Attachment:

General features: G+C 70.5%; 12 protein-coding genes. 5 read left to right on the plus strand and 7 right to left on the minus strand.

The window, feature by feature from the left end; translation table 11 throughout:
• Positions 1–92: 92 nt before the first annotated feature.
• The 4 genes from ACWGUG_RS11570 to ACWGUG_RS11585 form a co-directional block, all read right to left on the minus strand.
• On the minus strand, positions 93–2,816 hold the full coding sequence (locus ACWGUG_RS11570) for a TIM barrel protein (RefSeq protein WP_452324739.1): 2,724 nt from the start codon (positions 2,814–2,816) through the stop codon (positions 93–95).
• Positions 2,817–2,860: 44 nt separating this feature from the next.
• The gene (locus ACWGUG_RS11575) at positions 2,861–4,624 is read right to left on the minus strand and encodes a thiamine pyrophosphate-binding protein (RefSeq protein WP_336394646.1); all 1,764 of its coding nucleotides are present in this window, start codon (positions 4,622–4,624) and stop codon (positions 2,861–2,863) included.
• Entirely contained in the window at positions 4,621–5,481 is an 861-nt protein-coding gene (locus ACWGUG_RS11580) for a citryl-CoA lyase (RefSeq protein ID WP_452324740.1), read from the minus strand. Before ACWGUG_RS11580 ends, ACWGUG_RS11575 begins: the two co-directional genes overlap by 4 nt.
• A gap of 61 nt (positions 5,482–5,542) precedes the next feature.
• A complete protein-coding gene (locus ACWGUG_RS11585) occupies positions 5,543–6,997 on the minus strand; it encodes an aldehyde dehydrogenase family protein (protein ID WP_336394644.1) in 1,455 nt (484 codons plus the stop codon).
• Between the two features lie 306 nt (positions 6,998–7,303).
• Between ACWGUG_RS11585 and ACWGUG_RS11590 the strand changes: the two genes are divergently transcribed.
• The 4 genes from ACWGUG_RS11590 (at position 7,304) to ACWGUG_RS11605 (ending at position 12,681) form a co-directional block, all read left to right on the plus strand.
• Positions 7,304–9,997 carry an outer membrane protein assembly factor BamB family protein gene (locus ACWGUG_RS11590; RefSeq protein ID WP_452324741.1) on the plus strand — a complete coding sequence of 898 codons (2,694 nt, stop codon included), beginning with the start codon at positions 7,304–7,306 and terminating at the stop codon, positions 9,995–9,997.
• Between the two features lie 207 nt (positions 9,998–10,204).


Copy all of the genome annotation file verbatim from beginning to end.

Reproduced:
General features: G+C 70.5%; 12 protein-coding genes. 5 read left to right on the plus strand and 7 right to left on the minus strand.

The window, feature by feature from the left end; translation table 11 throughout:
• Positions 1–92: 92 nt before the first annotated feature.
• The 4 genes from ACWGUG_RS11570 to ACWGUG_RS11585 form a co-directional block, all read right to left on the minus strand.
• On the minus strand, positions 93–2,816 hold the full coding sequence (locus ACWGUG_RS11570) for a TIM barrel protein (RefSeq protein WP_452324739.1): 2,724 nt from the start codon (positions 2,814–2,816) through the stop codon (positions 93–95).
• Positions 2,817–2,860: 44 nt separating this feature from the next.
• The gene (locus ACWGUG_RS11575) at positions 2,861–4,624 is read right to left on the minus strand and encodes a thiamine pyrophosphate-binding protein (RefSeq protein WP_336394646.1); all 1,764 of its coding nucleotides are present in this window, start codon (positions 4,622–4,624) and stop codon (positions 2,861–2,863) included.
• Entirely contained in the window at positions 4,621–5,481 is an 861-nt protein-coding gene (locus ACWGUG_RS11580) for a citryl-CoA lyase (RefSeq protein ID WP_452324740.1), read from the minus strand. Before ACWGUG_RS11580 ends, ACWGUG_RS11575 begins: the two co-directional genes overlap by 4 nt.
• A gap of 61 nt (positions 5,482–5,542) precedes the next feature.
• A complete protein-coding gene (locus ACWGUG_RS11585) occupies positions 5,543–6,997 on the minus strand; it encodes an aldehyde dehydrogenase family protein (protein ID WP_336394644.1) in 1,455 nt (484 codons plus the stop codon).
• Between the two features lie 306 nt (positions 6,998–7,303).
• Between ACWGUG_RS11585 and ACWGUG_RS11590 the strand changes: the two genes are divergently transcribed.
• The 4 genes from ACWGUG_RS11590 (at position 7,304) to ACWGUG_RS11605 (ending at position 12,681) form a co-directional block, all read left to right on the plus strand.
• Positions 7,304–9,997 carry an outer membrane protein assembly factor BamB family protein gene (locus ACWGUG_RS11590; RefSeq protein ID WP_452324741.1) on the plus strand — a complete coding sequence of 898 codons (2,694 nt, stop codon included), beginning with the start codon at positions 7,304–7,306 and terminating at the stop codon, positions 9,995–9,997.
• Between the two features lie 207 nt (positions 9,998–10,204).